Austin is best known as the self-proclaimed “Live Music Capital of the World,” represented by its rollicking Sixth Street, public television’s “Austin City Limits” and the annual South by Southwest festival in March. The city is home to Texas legend Willie Nelson and the late blues guitarist Stevei Ray Vaughan (fans will want to visit Vaughan’s statue on the shores of Town Lake).
The city—first called Waterloo—was barely a smudge on the map in 1839, when it was selected as Texas’ capital. Judge Edwin Waller, later the first mayor, surveyed the land and laid out a street plan that’s largely survive to this day. The town, renamed for “father of Texas” Stephen F. Austin, sprang up virtually overnight. That October, the fledgling republic’s entire government arrived in oxcarts.
Whether you visit Austin for the FGS Conference or on your own, you’ll discover a hotbed of history in typically Texas-sized proportions. Since Austin is the state capital and home of the University of Texas, much of the Lone Star past winds up here. FGS attendees can take excursions to:
- Austin History Center, (512) 974-7480, which includes the genealogy resources of the city’s public library system
- Bob Bullock Texas State History Museum, (512) 936-8746
- Catholic Diocese Archives of Texas, (512) 476-4888 Ext. 48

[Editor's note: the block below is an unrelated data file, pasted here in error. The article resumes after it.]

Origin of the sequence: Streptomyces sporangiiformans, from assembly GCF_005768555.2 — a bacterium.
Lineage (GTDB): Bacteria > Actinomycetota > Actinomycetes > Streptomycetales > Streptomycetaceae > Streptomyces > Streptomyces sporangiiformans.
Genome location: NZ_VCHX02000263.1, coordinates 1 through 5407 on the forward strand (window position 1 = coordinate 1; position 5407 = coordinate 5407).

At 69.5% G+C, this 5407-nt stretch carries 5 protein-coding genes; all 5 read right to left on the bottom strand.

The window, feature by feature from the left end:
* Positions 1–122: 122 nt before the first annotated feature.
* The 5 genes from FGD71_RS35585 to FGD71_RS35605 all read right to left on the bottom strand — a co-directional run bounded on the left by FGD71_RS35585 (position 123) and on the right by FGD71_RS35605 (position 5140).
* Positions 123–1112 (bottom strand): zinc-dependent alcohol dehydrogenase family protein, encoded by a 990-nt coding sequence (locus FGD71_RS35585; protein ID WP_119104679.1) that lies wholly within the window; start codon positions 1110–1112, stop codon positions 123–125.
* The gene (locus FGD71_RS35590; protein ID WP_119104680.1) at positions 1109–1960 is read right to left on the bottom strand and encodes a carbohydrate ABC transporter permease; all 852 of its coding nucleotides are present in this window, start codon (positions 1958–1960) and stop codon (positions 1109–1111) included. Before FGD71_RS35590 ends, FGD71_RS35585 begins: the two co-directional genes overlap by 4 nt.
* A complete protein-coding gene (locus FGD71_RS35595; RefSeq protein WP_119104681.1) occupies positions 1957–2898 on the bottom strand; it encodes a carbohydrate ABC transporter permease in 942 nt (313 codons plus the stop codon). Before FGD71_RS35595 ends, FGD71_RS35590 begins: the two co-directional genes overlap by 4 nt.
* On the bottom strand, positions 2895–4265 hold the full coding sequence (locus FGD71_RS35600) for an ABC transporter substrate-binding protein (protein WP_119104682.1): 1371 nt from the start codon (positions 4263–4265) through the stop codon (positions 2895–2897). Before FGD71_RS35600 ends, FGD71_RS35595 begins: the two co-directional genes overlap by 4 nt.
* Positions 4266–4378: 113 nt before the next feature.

- French Legation Museum, (512) 472-8180, the oldest extant frame structure in Austin, built in 1840-1841
- German-Texas Heritage Society, (512) 482-0927
- Texas General Land Office, (512) 463-5277
- Texas Historical Commission, (512) 463-6100
- Texas State Cemetery, (512) 463-0605, the Lone Star State’s version of Arlington National Cemetery
- Texas State Library and Archives, (512) 463-5455
- Travis County Courthouse, (512) 854-4565
All are easily accessible from the conference, held at the brand-new Hilton Austin, via the free ‘Dillo Trolley. Likewise for the University of Texas, which offers its Center for American History, the Harry Ransom Humanities Research Center and the Perry Castameda Library, familiar to Web-surfing genealogists for its map collection. If you have roots dating to the Republic of Texas, you’ll want to stop by the Republic of Texas Museum of the Daughters of the Republic of Texas.
For a taste of Austin’s history, you can take one of several free guided walking tours offered March through November by the Austin Convention & Visitors Bureau. Tours include the Capital grounds, the Bremond Block of fashionable Victorian homes, and historic Downtown Austin. And for a culinary taste of the city, try one of the many excellent downtown restaurants, such as:
- The Driskill Grill, (512) 391-7162, located in the historic Driskill Hotel
- Iron Cactus, (512) 472-9240, for Tex-Mex
- Old Pecan Street Cafe, (512) 478-2491, in Austin’s music district
- Stubb’s, (512) 480-8341, for the obligatory Texas barbecue
- Sullivan’s Steakhouse, (512) 495-6504
- Texas Chili Parlor, (512) 472-2828, a hangout of Texas politicos
If you’re up to roaming a bit, try Green Pastures (512-444-4747), set in an old country mansion that once belonged to the family of Texas storyteller John Henry Faulk. Vegetarian appetites will be satisfied at the West Lynn Cafe (512-482-0950) and Mother’s (512-451-3994)—just keep your dietary druthers from the beef-boosting locals. You know what they say: Don’t mess with Texas.